"You are writing the wrong address on the letter."

Translation:Du skriver fel adress på brevet.

December 23, 2014

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Can someone explain why this isn't "adressen" ?


Fel is an adjective that simply won't accept describing a definite noun.


which is why there is no "den"?


I also thought it was den fel adressen, but thanks for the explanation... I wasn't aware "fel" was that way. Stubborn adjective! haha


Well, it is Swedish.


Never ever, really? So, when you're doing a quiz show and there are only two possibilities left to choose from, can't the presenter say in Swedish: "This is the wrong answer"? Only "This is (a) wrong answer" or "This answer is wrong"? Or perhaps "This is not the right answer"? :) Do you have another synonym of "wrong/bad" for these cases?

It's really not that I can't relate to omitting the definite article, actually it would be the same in my language too. However, sticking to the original example, I remembered the time when our company changed its address and for some time letters were still sent to the old address where we lived. So we got them, but since we were about to move, we really didn't prefer that address anymore. That is when we said "Not again, they wrote THE wrong address on the letter!" In this case the address was not wrong, because it was misspellt or fake. It just wasn't the right one.

So, I'm just wondering if I were a Swede my annoyance could only manifest as "Not again, they wrote the old/previous address on the letter!"


Indeed it won't. It just sounds really strange to use it for a definite noun.


If I understand, you can use an indefinite article, however, yes? So there is still a distinction between "a" wrong address and (the) wrong address because of the lack of the indefinite article, correct?


No, you cant use an indefinite article either. It's all just fel adress.

But if you use the synonym felaktig, it's completely regular.


Tanks, this is very important.


It simply won't? What are other examples of such snob words?


I think "samma" would be another example..? We have THE same job would translate to "vi har samma jobb" and NOT "vi har samma jobbet"...? Or am I terribly wrong about this...?


You're right, samma is another case of this. Actually the English way of saying it sounds really redundant to my Swedish ears. If it's the same, it's the same, right?


I saw this and want to add that there's a loophole for samma: there's another word, densamma, which means 'the same person or thing'.
But there's no loophole whatsoever for fel :)


Thank you guys. There is something so delightfully illogical about this rule (for me), I'm sure I won't forget it.


@Yerrick, no, that's a bad translation, en bok för mig would simply be 'a book for me' in English. 'a book of mine' would be en av mina böcker, that's the only way we can say it. (even though that would also be 'one of my books'). Well, I guess we could also use expressions like en bok jag har 'a book I have', and we could probably use that a little more freely in Swedish than one would like to in English.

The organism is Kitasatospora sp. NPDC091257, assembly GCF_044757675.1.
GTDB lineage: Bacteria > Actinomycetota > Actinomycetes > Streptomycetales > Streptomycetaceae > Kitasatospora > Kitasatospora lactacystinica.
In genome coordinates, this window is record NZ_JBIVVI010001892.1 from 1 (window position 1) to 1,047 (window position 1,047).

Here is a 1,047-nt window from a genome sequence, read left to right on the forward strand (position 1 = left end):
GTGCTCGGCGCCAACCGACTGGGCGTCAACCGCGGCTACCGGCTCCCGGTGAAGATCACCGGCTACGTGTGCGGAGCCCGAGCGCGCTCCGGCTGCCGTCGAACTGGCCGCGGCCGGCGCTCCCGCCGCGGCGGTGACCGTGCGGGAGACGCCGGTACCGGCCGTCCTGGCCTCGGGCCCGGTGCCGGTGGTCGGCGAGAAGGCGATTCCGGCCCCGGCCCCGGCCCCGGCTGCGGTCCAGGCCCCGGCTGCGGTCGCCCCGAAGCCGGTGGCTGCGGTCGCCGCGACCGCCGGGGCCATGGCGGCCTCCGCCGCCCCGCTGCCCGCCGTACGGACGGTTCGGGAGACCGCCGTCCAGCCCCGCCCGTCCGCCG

I think it's much more logical like we do, to assume that what's wrong can never be determinate, than to do like English and speak about wrong things as determinate by default. In the case with the old address of your company, 'the' wrong address was still only one of the infinite possible wrong addresses. (We'd say Den gamla adressen, which would be determinate with good reason).

Something similar that I find illogical though, is something a Polish acquaintance used to say: En min bok 'A mine book'. Now you can't say that in Swedish or English, and I could explain why, but I don't agree with my language in this case. I really wish we could say that! :)


Arnauti: in English we can say "a book of mine". Google suggests "en bok för mig" as a translation; does that carry the same meaning as the English?


I really like the philosophical concept behind the infinite number of wrong possibilities. Very mathematical. Though I would "argue" that since you can always define a binary subset of possibilities (that mutually exclude each other) it also makes sense to refer to one of the two choices as the wrong one. :)

Maybe we're just wired that way, because for us it is natural to use wrong as a distinctive property of something and the answer to "Which..." questions always has to be definite, anyway.

Just for fun:

  • Have you found out why you didn't receive the letter? Did they use a wrong address or was it that creepy postman who stole it?

  • No, it was not the postman, it was because of the wrong address.

In my mind wrong address is a single unit, a reference to one of the two (thus, countable) presented explanations.

PS: In Hungarian we can say En min bok too. We can even say something like Den ena mina boken...


It seems to be language that wires us. It's an intersection here between what the specific word contains and how the sentence works.

We've got other words like felaktig 'wrong', 'faulty' that are useful in situations like that, and which can be real adjectives in a way that fel isn't.

Interesting to hear about Hungarian. I had just assumed that Hungarian didn't have noun definiteness in the first place.


I think förra, nästa, fel, rätt all work similarly

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